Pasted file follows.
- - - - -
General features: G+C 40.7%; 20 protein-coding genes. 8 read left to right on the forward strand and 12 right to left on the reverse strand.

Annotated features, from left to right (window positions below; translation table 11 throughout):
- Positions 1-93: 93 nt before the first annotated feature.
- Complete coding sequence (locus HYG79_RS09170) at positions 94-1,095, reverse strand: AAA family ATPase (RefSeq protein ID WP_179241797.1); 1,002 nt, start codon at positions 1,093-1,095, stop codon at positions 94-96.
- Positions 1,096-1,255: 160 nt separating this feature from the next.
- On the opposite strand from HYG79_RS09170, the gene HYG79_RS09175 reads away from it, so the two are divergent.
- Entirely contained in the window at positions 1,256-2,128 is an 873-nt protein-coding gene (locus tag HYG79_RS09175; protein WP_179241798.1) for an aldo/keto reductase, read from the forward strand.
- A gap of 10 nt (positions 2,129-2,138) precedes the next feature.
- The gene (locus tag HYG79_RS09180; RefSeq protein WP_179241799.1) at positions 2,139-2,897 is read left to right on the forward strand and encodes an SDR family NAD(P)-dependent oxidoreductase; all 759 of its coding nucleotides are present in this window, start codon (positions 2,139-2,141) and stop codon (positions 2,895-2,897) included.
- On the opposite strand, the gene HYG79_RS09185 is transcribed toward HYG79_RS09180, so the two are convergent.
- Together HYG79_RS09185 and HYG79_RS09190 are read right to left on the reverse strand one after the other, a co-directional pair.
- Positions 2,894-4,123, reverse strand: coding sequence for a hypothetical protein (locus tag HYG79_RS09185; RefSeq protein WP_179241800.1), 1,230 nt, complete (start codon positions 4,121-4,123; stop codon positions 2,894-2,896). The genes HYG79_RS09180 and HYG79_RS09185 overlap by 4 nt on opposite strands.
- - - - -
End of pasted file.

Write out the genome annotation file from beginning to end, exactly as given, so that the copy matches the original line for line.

General features: G+C 40.7%; 20 protein-coding genes. 8 read left to right on the forward strand and 12 right to left on the reverse strand.

Annotated features, from left to right (window positions below; translation table 11 throughout):
- Positions 1-93: 93 nt before the first annotated feature.
- Complete coding sequence (locus HYG79_RS09170) at positions 94-1,095, reverse strand: AAA family ATPase (RefSeq protein ID WP_179241797.1); 1,002 nt, start codon at positions 1,093-1,095, stop codon at positions 94-96.
- Positions 1,096-1,255: 160 nt separating this feature from the next.
- On the opposite strand from HYG79_RS09170, the gene HYG79_RS09175 reads away from it, so the two are divergent.
- Entirely contained in the window at positions 1,256-2,128 is an 873-nt protein-coding gene (locus tag HYG79_RS09175; protein WP_179241798.1) for an aldo/keto reductase, read from the forward strand.
- A gap of 10 nt (positions 2,129-2,138) precedes the next feature.
- The gene (locus tag HYG79_RS09180; RefSeq protein WP_179241799.1) at positions 2,139-2,897 is read left to right on the forward strand and encodes an SDR family NAD(P)-dependent oxidoreductase; all 759 of its coding nucleotides are present in this window, start codon (positions 2,139-2,141) and stop codon (positions 2,895-2,897) included.
- On the opposite strand, the gene HYG79_RS09185 is transcribed toward HYG79_RS09180, so the two are convergent.
- Together HYG79_RS09185 and HYG79_RS09190 are read right to left on the reverse strand one after the other, a co-directional pair.
- Positions 2,894-4,123, reverse strand: coding sequence for a hypothetical protein (locus tag HYG79_RS09185; RefSeq protein WP_179241800.1), 1,230 nt, complete (start codon positions 4,121-4,123; stop codon positions 2,894-2,896). The genes HYG79_RS09180 and HYG79_RS09185 overlap by 4 nt on opposite strands.